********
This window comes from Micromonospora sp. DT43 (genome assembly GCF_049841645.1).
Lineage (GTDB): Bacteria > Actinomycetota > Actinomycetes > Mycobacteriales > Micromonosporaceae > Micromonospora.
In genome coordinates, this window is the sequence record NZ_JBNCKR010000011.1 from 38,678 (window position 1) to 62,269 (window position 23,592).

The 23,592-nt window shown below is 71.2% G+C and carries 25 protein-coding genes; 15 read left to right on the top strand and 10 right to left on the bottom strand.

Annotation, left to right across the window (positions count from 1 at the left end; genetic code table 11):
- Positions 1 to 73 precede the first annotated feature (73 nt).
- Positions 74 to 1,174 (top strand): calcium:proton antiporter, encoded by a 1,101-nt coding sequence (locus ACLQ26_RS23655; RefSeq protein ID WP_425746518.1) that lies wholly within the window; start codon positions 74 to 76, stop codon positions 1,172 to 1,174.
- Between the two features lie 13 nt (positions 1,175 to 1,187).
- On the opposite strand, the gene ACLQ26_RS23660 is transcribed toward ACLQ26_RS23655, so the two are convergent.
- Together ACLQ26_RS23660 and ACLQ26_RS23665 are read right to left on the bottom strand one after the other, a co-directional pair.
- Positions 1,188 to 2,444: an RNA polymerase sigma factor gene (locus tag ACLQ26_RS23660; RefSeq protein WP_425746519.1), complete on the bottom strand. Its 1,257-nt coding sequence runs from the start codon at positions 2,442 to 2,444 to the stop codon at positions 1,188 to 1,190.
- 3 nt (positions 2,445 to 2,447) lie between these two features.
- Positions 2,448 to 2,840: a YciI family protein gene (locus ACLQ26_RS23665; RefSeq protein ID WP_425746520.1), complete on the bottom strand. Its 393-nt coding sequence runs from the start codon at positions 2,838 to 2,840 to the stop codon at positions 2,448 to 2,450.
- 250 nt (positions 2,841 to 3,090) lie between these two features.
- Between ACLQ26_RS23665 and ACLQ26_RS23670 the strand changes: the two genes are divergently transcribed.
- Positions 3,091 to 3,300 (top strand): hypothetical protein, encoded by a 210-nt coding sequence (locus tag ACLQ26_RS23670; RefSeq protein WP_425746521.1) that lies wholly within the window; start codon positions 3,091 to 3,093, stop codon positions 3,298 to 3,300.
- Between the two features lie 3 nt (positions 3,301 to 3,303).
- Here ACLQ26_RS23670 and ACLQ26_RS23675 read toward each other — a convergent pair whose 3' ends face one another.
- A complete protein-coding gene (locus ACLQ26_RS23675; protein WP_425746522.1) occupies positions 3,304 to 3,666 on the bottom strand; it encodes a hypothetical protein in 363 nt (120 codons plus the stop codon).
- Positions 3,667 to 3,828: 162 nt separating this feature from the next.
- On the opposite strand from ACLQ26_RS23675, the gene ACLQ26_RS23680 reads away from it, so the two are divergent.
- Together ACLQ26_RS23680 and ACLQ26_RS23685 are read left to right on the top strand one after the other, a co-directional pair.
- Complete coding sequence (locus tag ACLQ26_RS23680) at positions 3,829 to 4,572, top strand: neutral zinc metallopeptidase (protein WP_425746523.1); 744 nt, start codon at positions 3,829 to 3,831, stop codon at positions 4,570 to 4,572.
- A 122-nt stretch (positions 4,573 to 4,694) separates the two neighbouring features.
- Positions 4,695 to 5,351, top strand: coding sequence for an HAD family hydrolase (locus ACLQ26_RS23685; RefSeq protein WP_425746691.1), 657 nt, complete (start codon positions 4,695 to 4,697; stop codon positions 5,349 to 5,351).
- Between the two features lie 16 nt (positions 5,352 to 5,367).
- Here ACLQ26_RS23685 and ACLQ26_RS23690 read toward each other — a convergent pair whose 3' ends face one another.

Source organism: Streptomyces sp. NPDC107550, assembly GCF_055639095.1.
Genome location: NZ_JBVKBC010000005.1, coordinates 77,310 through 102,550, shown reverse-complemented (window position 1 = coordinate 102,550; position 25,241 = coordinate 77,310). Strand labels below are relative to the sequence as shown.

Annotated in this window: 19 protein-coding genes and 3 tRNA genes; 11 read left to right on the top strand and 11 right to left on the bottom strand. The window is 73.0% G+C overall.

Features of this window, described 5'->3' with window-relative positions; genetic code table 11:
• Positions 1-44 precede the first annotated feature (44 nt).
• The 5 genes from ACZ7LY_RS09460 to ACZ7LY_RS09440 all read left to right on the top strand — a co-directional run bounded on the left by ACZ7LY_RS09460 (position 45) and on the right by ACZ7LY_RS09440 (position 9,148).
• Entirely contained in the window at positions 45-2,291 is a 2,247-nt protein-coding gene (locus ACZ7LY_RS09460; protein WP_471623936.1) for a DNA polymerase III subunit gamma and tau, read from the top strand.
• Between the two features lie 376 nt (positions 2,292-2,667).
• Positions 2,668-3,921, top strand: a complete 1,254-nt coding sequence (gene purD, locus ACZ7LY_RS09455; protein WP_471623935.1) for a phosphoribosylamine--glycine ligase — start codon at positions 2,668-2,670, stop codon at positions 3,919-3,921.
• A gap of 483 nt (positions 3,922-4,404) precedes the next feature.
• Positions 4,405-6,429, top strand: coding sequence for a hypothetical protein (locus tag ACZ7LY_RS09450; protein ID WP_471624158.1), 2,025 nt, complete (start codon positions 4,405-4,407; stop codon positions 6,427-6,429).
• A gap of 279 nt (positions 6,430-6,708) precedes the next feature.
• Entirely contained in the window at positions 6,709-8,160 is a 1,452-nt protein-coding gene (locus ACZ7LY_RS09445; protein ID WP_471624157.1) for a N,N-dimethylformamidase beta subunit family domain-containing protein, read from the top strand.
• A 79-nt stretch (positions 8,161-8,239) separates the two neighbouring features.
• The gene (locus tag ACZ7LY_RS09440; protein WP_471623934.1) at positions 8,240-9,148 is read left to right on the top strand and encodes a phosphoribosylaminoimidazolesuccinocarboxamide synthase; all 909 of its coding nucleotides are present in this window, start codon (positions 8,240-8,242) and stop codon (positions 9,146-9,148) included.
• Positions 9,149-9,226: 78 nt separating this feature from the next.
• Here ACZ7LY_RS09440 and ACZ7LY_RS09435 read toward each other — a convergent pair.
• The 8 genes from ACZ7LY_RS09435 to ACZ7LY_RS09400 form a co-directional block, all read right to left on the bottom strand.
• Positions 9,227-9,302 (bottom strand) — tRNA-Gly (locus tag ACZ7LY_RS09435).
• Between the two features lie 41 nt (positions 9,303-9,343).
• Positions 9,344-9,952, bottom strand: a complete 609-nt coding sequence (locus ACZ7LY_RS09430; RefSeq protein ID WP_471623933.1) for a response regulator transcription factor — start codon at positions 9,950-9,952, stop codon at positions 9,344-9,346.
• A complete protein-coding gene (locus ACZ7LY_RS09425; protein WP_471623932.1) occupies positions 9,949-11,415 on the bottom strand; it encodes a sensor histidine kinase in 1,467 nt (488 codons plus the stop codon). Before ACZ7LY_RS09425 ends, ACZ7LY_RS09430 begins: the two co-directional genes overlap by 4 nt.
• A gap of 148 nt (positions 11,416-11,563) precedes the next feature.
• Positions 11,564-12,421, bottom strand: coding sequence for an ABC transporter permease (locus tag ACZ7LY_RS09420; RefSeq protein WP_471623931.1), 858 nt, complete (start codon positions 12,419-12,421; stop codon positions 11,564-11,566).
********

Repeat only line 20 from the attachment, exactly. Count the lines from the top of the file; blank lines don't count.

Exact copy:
- Positions 3,667 to 3,828: 162 nt separating this feature from the next.